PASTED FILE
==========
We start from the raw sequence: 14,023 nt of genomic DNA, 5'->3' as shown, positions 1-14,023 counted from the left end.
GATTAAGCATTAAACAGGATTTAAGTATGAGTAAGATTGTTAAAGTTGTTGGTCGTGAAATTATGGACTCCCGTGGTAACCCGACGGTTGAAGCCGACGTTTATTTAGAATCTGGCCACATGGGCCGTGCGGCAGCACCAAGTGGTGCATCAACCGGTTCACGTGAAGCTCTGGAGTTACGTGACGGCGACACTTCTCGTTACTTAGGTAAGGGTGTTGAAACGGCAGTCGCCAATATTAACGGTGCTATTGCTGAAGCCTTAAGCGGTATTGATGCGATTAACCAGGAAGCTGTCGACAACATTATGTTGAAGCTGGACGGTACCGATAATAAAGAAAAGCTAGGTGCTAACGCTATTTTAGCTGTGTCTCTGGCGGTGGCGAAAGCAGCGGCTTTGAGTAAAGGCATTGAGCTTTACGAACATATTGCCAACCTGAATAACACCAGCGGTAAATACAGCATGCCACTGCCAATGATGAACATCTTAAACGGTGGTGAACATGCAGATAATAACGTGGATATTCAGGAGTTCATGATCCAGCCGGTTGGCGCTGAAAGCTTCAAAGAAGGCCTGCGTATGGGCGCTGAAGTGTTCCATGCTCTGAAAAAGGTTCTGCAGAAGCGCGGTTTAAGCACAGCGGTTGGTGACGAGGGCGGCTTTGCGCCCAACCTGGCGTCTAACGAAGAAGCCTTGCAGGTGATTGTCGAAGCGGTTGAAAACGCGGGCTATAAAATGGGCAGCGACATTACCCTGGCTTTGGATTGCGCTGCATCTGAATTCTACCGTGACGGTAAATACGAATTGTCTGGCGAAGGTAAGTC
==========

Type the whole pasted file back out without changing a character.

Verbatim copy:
We start from the raw sequence: 14,023 nt of genomic DNA, 5'->3' as shown, positions 1-14,023 counted from the left end.
GATTAAGCATTAAACAGGATTTAAGTATGAGTAAGATTGTTAAAGTTGTTGGTCGTGAAATTATGGACTCCCGTGGTAACCCGACGGTTGAAGCCGACGTTTATTTAGAATCTGGCCACATGGGCCGTGCGGCAGCACCAAGTGGTGCATCAACCGGTTCACGTGAAGCTCTGGAGTTACGTGACGGCGACACTTCTCGTTACTTAGGTAAGGGTGTTGAAACGGCAGTCGCCAATATTAACGGTGCTATTGCTGAAGCCTTAAGCGGTATTGATGCGATTAACCAGGAAGCTGTCGACAACATTATGTTGAAGCTGGACGGTACCGATAATAAAGAAAAGCTAGGTGCTAACGCTATTTTAGCTGTGTCTCTGGCGGTGGCGAAAGCAGCGGCTTTGAGTAAAGGCATTGAGCTTTACGAACATATTGCCAACCTGAATAACACCAGCGGTAAATACAGCATGCCACTGCCAATGATGAACATCTTAAACGGTGGTGAACATGCAGATAATAACGTGGATATTCAGGAGTTCATGATCCAGCCGGTTGGCGCTGAAAGCTTCAAAGAAGGCCTGCGTATGGGCGCTGAAGTGTTCCATGCTCTGAAAAAGGTTCTGCAGAAGCGCGGTTTAAGCACAGCGGTTGGTGACGAGGGCGGCTTTGCGCCCAACCTGGCGTCTAACGAAGAAGCCTTGCAGGTGATTGTCGAAGCGGTTGAAAACGCGGGCTATAAAATGGGCAGCGACATTACCCTGGCTTTGGATTGCGCTGCATCTGAATTCTACCGTGACGGTAAATACGAATTGTCTGGCGAAGGTAAGTC